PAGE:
Yes.
Why? Why do you want to return?
The country there is better and safer.
What are you doing in Iraq?
I study at the hawza [Shiite religious school].
UNINTELLIGIBLE QUESTION
In Iraq there are holy shrines which I visited. My father came here to practice jihad. He went to Jarf al-Sakhr. I am proud of him for practicing jihad. I went with him after they liberated the area. I wore his military vest and went with him.
That was after the liberation?
Yes, after the liberation was over.
UNINTELLIGIBLE QUESTION
I am proud of him. I am proud of my father and his position as an Iraqi military.
Do you feel scared sometimes?
No.
Do you feel scared that ISIS is killing people in Iraq?
No. I do not feel scared.
You do not feel scared?
No.
Are you scared of getting killed?
No, I am not.
Why not?
There is nothing to worry about here.
Did you participate in any major battle?
No. I used to go with my father to [the battlefield] after the battle was over.
Do you not think that you are too young [to be part of an armed group]?
No.
I have not fought. I used to go to a certain area after the liberation was over.
Do you think that young men of your age should come from Norway and other European countries to fight against ISIS?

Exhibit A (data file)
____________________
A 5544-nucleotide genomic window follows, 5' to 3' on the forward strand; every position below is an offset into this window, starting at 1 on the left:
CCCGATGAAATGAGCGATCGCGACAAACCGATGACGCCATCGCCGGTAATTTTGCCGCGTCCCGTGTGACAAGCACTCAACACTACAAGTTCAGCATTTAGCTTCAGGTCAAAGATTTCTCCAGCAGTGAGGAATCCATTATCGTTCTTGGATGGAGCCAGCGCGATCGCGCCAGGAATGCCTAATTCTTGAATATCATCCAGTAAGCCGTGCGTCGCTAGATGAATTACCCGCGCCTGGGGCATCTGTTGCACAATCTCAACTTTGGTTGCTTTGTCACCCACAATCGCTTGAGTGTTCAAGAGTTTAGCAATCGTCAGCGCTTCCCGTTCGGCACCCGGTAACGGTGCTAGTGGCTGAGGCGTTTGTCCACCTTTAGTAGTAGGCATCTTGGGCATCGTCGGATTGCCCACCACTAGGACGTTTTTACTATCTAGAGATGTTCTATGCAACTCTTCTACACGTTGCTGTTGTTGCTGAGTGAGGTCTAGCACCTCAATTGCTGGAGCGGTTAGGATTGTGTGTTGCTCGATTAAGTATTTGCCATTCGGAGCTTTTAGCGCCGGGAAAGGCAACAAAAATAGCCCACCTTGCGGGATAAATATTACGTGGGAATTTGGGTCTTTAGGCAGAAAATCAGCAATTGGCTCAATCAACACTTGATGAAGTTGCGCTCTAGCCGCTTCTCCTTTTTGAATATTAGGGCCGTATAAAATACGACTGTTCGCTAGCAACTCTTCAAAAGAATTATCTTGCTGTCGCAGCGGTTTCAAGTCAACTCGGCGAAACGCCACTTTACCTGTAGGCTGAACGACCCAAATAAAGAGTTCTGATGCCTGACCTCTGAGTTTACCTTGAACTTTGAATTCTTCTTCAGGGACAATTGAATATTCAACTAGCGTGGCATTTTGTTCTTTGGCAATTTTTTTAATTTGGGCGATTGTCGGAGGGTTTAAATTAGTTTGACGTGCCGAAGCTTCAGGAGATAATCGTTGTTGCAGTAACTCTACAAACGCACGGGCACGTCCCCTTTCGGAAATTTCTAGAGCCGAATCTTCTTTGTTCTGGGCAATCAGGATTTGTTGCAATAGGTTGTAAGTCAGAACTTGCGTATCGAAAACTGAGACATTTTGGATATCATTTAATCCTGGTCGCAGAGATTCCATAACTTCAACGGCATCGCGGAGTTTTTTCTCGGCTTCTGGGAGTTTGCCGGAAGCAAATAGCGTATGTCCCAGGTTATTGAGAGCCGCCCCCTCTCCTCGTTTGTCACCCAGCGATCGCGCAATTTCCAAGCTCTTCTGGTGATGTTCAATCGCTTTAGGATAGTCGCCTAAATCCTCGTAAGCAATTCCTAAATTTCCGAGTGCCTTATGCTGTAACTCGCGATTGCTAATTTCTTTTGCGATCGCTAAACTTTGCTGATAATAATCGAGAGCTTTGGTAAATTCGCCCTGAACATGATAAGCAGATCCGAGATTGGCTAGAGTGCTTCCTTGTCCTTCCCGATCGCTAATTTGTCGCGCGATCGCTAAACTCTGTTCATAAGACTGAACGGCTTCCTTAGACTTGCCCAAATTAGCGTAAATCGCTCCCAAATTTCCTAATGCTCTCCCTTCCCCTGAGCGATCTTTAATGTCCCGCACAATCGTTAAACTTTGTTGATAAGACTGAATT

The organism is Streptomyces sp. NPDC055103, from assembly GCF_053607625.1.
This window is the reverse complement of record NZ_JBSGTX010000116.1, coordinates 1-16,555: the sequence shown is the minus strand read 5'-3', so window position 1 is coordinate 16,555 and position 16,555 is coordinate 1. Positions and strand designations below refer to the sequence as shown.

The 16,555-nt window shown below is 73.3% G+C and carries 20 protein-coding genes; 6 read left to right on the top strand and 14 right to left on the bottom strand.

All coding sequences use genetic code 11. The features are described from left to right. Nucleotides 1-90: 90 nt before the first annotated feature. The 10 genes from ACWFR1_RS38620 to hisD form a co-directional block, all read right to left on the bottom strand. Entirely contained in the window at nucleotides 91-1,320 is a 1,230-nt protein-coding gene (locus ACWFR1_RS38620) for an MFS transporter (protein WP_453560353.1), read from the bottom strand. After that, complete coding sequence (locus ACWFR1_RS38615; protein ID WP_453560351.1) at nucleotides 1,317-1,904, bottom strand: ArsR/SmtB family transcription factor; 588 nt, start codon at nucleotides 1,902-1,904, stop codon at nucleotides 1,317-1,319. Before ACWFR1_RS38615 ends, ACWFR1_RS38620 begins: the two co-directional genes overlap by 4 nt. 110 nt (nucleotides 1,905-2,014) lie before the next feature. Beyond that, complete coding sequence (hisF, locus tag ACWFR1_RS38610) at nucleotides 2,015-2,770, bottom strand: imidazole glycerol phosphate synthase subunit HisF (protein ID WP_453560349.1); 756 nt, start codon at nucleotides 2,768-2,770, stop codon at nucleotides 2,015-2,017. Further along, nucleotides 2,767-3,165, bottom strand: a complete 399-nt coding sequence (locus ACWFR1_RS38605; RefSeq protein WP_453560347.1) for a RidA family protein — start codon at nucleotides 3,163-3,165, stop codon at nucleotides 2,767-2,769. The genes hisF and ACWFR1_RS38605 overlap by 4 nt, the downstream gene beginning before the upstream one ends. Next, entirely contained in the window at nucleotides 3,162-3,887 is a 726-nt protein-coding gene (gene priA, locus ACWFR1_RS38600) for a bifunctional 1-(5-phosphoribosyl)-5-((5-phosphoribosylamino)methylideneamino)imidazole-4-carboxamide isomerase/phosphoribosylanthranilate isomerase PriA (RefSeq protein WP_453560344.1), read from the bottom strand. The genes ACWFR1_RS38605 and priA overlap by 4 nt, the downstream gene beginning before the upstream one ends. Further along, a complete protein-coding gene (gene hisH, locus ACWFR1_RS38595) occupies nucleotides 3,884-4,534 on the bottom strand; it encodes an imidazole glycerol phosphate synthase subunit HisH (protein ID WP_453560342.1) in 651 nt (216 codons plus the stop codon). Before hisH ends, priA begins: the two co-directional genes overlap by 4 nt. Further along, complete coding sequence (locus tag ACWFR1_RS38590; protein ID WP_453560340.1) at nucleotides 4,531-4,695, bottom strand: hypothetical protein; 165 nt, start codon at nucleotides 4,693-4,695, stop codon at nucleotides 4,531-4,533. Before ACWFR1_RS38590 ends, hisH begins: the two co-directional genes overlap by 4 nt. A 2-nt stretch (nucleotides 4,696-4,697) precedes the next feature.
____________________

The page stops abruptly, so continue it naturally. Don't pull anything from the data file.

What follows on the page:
No.
Do you think that young men of your age should come from Norway to and other European countries to fight against ISIS?
I did not come to Iraq to fight. I came to study and be with my people and near the holy shrines.
Is there anything that you miss in Norway? Do you miss any people? Do you have certain good memories? Do you miss any friends or neighbors?
I miss them sometimes but we came to Iraq for the sake of the Imams and to study.

Frame 0004
Norwegian Shiaa Militia Commander: "I...
Karbala
By mushtaq mohammed
18 Feb 2015

February 18, 2015
Karbala, Iraq

Norwegian Shiite Militia Commander Abass al Assadi appears in a second video, interviewed at his home in Karbala. Despite video evidence and what he claimed in is first video on Transterra Media, he now says that he did not and will not take his son to war.